If you are trying to be a mentor to someone and do this, you're hurting their chance at success. If you're looking for a mentor and find one that does this, they're hurting your chance at success.
Endless positive feedback destroys chances of realizing dreams because that means the mentor didn’t care for enough for the writer to offer the truth, or at least their interpretation of it.
And even if a mentor truly loves a script, they still have to do their job and point out the good, bad, ugly, and everything in between.
Honesty is the best policy when is comes to feedback.
5. Take the Ego Out of Being a Mentor
Just because a mentor has a set of skills, knowledge, and wisdom to share, doesn't mean they are sitting above anyone else they take on as their protege. Ego has no place in a good mentoring relationship.
Being a mentor is less about using that mentorship to stroke one's own ego and more about working in collaboration.
If the writer is trying to crack a script that they're having trouble with, the mentor isn't there to swoop in and save the day — they are there to collaborate in a way that helps the writer find options to consider.
If the writer is trying to break into the industry with a hot script, the mentor isn't there to cash in on that writer's potential success — they are there to guide them through the creative and business process for the sole benefit of the writer. If the mentor is a manager, yes, they get their cut, but a good manager doesn't chase the dollars for their own personal glory. They instead do their best to offer the writer the best possible career overall — which in turn is mutually beneficial to the manager as well.
A good screenwriting mentor is nothing more than a creative collaborator and business adviser there to share the knowledge, experience, skills, and contacts they themselves have garnered over the years prior.
6. Always Be There
The worst mentors are never there. They agree to read a script and share feedback, only to take multiple weeks or months to do so with endless excuses.
This is perhaps the biggest red flag when it comes to mentors — when they just don't seem to have the time to help their proteges.
If you want to be a mentor, be there for the writer. If you're looking for the right mentor, make sure they are always ready and willing to help.
7. Open Doors
Hollywood is full of closed doors.
The one's who succeed are those that manage to either sneak in the back or meet people that can open those doors for them.
If your mentor claims to be a manager, but only seems to be cold calling or cold querying potential suitors for your script, you could be doing just the same on your own.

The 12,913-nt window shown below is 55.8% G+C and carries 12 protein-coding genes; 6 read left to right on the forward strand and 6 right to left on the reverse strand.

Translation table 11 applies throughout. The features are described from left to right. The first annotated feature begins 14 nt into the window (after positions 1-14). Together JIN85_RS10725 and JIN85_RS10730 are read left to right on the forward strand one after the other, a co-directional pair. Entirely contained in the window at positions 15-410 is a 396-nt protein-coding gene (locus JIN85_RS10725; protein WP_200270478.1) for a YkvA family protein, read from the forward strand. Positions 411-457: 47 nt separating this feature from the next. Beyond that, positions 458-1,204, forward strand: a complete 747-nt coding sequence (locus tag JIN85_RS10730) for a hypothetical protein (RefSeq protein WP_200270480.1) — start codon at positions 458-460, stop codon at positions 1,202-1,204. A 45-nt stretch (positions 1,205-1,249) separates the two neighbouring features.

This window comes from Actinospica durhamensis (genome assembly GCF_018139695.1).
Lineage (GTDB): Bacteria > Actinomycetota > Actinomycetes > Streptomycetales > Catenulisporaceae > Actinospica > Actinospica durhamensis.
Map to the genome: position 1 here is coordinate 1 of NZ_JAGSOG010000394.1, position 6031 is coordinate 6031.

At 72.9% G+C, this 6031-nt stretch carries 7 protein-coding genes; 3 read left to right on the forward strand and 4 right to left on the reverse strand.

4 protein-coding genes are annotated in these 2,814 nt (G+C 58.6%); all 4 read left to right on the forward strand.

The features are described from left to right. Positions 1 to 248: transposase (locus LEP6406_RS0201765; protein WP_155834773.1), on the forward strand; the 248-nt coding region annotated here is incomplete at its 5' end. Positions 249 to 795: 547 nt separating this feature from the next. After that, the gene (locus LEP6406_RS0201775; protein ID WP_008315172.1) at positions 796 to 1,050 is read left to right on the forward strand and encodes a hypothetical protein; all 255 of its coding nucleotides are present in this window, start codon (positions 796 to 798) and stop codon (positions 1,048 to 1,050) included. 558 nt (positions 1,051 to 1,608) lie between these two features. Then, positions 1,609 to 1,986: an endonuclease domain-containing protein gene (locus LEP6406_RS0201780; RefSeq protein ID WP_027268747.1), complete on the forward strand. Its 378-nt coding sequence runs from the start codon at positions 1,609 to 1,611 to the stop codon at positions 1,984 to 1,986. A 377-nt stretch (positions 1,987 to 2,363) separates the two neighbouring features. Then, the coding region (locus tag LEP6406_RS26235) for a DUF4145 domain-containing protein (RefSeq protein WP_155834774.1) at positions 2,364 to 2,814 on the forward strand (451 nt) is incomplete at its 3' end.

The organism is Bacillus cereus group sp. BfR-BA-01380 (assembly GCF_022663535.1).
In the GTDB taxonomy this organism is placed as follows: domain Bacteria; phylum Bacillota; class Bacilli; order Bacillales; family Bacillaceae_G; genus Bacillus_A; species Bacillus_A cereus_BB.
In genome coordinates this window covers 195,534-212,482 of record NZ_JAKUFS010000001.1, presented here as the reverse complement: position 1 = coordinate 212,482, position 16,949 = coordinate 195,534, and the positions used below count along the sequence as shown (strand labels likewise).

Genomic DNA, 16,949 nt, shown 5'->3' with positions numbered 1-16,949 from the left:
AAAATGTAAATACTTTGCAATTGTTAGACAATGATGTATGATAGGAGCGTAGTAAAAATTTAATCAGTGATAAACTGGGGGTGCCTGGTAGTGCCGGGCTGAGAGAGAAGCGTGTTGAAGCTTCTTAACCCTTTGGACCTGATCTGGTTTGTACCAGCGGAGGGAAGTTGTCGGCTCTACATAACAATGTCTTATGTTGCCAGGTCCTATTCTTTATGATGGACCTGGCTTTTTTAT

Read ScreenCraft's Writing the Perfect Query Letter for Your Scripts!
If you are mentoring someone and can't offer them any type of introduction — even on the most basic of levels — you need to do your best to find them someone that can.
This final characteristic is what separates the good from the excellent. Any screenwriting mentor can have full grasp of the first six characteristics and still make a difference in someone's life and career. But the best of the best possess this seventh characteristic that can truly change someone's life.
There are no guarantees. Mentors don't need to be best friends with Spielberg or the top agents. But if they can offer the added benefit of making some introductions — big or small — within the industry, the better mentor they will be for anyone that finds themselves under their wings.
You don't have to be an Oscar winner or box office golden boy or girl to be a solid screenwriting mentor — but you do need to have the experience, knowledge, wisdom, and skills to share.
Finding a good mentor and being a good mentor encompasses these seven traits. A good screenwriting mentor needs to be objective, needs to know that it's the writer's story not theirs, needs to be truthful, needs to take the ego out of being a mentor, needs to always be there, and needs to be able to help open doors within the industry.
Be the best you can be as a screenwriting mentor by mastering these seven traits and choose wisely when you're looking for a screenwriting mentor by finding those that clearly showcase these defining traits.
Ken Miyamoto has worked in the film industry for nearly two decades, most notably as a studio liaison for Sony Studios and then as a script reader and story analyst for Sony Pictures.
He has many studio meetings under his belt as a produced screenwriter, meeting with the likes of Sony, Dreamworks, Universal, Disney, Warner Brothers, as well as many production and management companies. He has had a previous development deal with Lionsgate, as well as multiple writing assignments, including the produced miniseries Blackout, starring Anne Heche, Sean Patrick Flanery, Billy Zane, James Brolin, Haylie Duff, Brian Bloom, Eric La Salle, and Bruce Boxleitner. Follow Ken on Twitter @KenMovies